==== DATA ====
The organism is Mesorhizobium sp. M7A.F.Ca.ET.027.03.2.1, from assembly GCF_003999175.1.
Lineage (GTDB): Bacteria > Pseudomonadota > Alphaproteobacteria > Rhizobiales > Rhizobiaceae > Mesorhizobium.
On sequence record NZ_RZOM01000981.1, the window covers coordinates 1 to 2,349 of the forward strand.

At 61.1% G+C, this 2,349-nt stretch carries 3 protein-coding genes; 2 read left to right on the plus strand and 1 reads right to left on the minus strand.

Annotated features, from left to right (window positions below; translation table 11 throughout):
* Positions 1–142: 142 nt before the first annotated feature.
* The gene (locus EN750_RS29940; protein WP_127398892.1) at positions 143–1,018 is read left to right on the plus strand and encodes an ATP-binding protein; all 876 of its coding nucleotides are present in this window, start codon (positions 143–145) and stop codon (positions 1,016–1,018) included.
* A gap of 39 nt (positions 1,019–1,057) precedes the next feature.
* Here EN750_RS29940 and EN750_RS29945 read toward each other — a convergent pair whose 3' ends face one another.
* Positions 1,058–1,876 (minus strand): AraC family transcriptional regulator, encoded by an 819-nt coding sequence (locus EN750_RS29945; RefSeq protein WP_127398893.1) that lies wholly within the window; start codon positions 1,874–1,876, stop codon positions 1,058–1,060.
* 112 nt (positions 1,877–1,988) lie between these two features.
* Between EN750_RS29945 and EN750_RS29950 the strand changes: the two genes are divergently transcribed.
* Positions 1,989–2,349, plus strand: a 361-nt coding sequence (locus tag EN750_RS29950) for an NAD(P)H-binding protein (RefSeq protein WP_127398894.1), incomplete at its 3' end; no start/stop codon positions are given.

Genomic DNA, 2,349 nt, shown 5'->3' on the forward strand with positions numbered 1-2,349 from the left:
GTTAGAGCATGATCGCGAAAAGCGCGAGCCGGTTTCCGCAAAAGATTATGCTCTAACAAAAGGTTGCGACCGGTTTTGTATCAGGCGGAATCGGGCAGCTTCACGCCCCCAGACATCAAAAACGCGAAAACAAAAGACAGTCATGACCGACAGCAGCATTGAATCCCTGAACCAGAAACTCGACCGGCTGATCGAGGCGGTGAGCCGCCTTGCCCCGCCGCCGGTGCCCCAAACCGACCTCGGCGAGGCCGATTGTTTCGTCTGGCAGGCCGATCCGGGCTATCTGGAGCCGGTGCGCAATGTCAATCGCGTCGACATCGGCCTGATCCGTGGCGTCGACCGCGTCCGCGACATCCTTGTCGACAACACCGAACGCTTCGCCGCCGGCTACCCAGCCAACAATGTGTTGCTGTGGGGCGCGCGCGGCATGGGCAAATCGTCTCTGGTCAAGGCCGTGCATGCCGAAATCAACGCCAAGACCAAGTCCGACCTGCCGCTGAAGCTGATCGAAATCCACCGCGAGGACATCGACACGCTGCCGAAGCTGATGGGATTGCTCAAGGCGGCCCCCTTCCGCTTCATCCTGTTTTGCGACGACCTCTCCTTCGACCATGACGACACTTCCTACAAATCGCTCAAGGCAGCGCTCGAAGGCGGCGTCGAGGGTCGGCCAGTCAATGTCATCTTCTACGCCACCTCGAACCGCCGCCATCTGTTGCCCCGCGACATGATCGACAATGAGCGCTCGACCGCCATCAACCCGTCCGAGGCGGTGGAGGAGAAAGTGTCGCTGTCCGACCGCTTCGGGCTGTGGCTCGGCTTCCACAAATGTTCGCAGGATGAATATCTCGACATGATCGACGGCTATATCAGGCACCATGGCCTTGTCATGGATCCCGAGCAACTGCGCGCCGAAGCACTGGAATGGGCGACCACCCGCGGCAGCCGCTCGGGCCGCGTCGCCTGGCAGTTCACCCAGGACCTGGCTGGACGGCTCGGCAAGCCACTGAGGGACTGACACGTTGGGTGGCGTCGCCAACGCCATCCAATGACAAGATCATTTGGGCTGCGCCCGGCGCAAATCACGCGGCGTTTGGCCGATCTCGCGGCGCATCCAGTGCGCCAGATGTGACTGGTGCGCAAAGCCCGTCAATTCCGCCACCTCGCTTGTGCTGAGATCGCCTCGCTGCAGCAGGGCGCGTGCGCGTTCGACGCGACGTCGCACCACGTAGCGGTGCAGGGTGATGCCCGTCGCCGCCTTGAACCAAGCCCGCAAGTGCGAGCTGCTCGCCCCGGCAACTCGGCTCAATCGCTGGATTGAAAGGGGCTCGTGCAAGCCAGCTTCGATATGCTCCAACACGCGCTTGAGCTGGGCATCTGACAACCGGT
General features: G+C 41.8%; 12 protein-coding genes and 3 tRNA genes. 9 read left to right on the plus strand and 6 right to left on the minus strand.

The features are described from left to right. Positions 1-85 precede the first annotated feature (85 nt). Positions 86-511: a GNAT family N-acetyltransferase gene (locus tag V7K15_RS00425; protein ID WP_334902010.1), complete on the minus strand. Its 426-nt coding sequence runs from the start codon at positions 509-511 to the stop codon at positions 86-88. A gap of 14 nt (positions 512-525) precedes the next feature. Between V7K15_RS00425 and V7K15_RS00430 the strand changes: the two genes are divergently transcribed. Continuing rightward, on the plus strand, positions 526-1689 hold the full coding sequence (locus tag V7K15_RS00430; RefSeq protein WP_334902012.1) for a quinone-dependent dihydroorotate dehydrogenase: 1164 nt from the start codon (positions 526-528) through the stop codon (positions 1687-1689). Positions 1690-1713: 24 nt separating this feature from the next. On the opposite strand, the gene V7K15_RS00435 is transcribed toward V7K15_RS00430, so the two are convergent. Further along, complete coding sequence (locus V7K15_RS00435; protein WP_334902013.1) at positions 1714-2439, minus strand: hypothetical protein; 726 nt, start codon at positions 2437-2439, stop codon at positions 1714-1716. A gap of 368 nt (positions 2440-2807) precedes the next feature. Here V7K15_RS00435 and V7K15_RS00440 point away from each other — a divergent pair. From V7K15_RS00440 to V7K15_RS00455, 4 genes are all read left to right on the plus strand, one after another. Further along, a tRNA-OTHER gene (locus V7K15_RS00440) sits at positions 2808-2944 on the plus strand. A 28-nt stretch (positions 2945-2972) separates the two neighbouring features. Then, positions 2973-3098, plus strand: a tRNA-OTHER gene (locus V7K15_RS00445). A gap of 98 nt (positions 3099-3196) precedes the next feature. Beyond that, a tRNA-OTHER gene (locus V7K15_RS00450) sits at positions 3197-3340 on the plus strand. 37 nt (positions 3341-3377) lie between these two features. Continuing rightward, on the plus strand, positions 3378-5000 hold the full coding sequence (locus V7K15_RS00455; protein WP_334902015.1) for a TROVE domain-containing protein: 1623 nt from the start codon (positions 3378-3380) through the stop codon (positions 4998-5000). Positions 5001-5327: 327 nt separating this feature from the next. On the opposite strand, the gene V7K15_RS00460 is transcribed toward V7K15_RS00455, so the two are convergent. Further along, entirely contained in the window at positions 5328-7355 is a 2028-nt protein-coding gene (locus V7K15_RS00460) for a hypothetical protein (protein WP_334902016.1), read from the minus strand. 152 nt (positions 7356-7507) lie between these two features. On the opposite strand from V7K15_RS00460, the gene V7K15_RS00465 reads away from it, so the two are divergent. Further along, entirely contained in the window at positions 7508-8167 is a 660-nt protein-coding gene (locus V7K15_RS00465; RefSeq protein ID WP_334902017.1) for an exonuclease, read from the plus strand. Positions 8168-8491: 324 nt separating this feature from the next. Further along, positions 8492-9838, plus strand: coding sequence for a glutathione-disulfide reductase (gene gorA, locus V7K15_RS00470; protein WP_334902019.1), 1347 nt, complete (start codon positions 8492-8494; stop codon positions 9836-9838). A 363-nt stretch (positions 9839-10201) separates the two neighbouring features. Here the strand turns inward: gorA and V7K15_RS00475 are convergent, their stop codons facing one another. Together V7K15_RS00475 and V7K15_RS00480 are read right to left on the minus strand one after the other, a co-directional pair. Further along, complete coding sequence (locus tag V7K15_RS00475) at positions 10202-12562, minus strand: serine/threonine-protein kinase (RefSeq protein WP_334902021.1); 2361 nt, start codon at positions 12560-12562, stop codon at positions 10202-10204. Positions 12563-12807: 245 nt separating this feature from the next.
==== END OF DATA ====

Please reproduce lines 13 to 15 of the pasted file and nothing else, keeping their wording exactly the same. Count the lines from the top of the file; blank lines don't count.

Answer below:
* Positions 1,989–2,349, plus strand: a 361-nt coding sequence (locus tag EN750_RS29950) for an NAD(P)H-binding protein (RefSeq protein WP_127398894.1), incomplete at its 3' end; no start/stop codon positions are given.

Genomic DNA, 2,349 nt, shown 5'->3' on the forward strand with positions numbered 1-2,349 from the left:
GTTAGAGCATGATCGCGAAAAGCGCGAGCCGGTTTCCGCAAAAGATTATGCTCTAACAAAAGGTTGCGACCGGTTTTGTATCAGGCGGAATCGGGCAGCTTCACGCCCCCAGACATCAAAAACGCGAAAACAAAAGACAGTCATGACCGACAGCAGCATTGAATCCCTGAACCAGAAACTCGACCGGCTGATCGAGGCGGTGAGCCGCCTTGCCCCGCCGCCGGTGCCCCAAACCGACCTCGGCGAGGCCGATTGTTTCGTCTGGCAGGCCGATCCGGGCTATCTGGAGCCGGTGCGCAATGTCAATCGCGTCGACATCGGCCTGATCCGTGGCGTCGACCGCGTCCGCGACATCCTTGTCGACAACACCGAACGCTTCGCCGCCGGCTACCCAGCCAACAATGTGTTGCTGTGGGGCGCGCGCGGCATGGGCAAATCGTCTCTGGTCAAGGCCGTGCATGCCGAAATCAACGCCAAGACCAAGTCCGACCTGCCGCTGAAGCTGATCGAAATCCACCGCGAGGACATCGACACGCTGCCGAAGCTGATGGGATTGCTCAAGGCGGCCCCCTTCCGCTTCATCCTGTTTTGCGACGACCTCTCCTTCGACCATGACGACACTTCCTACAAATCGCTCAAGGCAGCGCTCGAAGGCGGCGTCGAGGGTCGGCCAGTCAATGTCATCTTCTACGCCACCTCGAACCGCCGCCATCTGTTGCCCCGCGACATGATCGACAATGAGCGCTCGACCGCCATCAACCCGTCCGAGGCGGTGGAGGAGAAAGTGTCGCTGTCCGACCGCTTCGGGCTGTGGCTCGGCTTCCACAAATGTTCGCAGGATGAATATCTCGACATGATCGACGGCTATATCAGGCACCATGGCCTTGTCATGGATCCCGAGCAACTGCGCGCCGAAGCACTGGAATGGGCGACCACCCGCGGCAGCCGCTCGGGCCGCGTCGCCTGGCAGTTCACCCAGGACCTGGCTGGACGGCTCGGCAAGCCACTGAGGGACTGACACGTTGGGTGGCGTCGCCAACGCCATCCAATGACAAGATCATTTGGGCTGCGCCCGGCGCAAATCACGCGGCGTTTGGCCGATCTCGCGGCGCATCCAGTGCGCCAGATGTGACTGGTGCGCAAAGCCCGTCAATTCCGCCACCTCGCTTGTGCTGAGATCGCCTCGCTGCAGCAGGGCGCGTGCGCGTTCGACGCGACGTCGCACCACGTAGCGGTGCAGGGTGATGCCCGTCGCCGCCTTGAACCAAGCCCGCAAGTGCGAGCTGCTCGCCCCGGCAACTCGGCTCAATCGCTGGATTGAAAGGGGCTCGTGCAAGCCAGCTTCGATATGCTCCAACACGCGCTTGAGCTGGGCATCTGACAACCGGT